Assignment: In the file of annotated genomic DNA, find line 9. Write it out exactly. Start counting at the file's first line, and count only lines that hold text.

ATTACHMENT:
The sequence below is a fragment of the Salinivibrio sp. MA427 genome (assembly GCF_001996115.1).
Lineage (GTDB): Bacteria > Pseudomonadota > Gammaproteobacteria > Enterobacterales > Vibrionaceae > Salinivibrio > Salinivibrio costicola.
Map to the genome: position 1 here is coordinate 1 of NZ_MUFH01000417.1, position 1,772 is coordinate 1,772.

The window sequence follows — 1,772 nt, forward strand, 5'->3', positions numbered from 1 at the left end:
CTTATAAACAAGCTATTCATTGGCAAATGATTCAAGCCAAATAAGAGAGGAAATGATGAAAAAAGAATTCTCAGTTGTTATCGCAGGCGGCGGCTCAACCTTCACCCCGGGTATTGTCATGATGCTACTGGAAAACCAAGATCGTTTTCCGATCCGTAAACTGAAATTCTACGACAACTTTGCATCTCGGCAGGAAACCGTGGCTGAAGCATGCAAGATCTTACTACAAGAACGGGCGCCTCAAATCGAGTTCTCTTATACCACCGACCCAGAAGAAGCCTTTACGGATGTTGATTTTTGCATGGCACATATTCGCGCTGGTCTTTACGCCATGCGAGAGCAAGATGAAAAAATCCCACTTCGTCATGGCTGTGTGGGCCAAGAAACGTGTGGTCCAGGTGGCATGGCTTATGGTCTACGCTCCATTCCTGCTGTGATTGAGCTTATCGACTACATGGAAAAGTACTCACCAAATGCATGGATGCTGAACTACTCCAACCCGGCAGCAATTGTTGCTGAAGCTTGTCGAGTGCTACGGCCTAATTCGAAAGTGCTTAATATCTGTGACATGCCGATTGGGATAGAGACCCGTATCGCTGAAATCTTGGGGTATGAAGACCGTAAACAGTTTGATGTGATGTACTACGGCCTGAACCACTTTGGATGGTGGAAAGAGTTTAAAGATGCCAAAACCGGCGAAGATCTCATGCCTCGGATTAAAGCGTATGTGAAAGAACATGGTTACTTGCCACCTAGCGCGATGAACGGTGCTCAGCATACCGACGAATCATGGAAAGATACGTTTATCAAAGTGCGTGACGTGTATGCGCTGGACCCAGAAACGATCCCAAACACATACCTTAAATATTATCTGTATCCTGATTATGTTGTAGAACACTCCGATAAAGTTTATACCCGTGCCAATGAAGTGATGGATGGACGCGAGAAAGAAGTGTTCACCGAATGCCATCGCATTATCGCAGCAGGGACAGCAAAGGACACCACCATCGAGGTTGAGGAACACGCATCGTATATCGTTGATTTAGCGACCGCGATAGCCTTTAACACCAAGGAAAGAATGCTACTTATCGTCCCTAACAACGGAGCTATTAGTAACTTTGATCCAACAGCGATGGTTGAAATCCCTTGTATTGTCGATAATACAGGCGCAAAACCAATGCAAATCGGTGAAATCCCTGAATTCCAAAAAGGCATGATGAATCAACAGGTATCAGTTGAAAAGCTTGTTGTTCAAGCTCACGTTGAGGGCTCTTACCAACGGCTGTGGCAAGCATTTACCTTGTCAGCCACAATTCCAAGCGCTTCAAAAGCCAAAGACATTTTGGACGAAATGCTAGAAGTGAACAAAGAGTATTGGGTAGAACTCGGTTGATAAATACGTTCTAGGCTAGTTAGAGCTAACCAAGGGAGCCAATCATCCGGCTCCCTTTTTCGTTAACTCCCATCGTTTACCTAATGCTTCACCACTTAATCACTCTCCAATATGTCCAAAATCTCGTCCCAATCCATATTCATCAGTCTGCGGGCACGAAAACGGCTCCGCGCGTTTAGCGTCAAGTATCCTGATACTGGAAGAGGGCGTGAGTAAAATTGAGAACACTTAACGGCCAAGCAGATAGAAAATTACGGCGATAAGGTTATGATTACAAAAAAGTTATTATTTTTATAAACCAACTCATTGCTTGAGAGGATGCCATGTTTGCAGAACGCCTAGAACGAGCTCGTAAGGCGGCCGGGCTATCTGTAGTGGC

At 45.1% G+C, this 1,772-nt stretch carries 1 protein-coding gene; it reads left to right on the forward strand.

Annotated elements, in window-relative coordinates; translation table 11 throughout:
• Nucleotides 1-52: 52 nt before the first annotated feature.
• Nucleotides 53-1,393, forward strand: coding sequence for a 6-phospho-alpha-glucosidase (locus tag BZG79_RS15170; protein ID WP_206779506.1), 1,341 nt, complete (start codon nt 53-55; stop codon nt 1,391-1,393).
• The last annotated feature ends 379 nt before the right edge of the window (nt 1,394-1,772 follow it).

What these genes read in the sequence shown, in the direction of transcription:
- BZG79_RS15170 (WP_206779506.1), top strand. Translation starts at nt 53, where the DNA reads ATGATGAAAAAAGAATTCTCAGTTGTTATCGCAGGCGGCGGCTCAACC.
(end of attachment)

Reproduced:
• Nucleotides 53-1,393, forward strand: coding sequence for a 6-phospho-alpha-glucosidase (locus tag BZG79_RS15170; protein ID WP_206779506.1), 1,341 nt, complete (start codon nt 53-55; stop codon nt 1,391-1,393).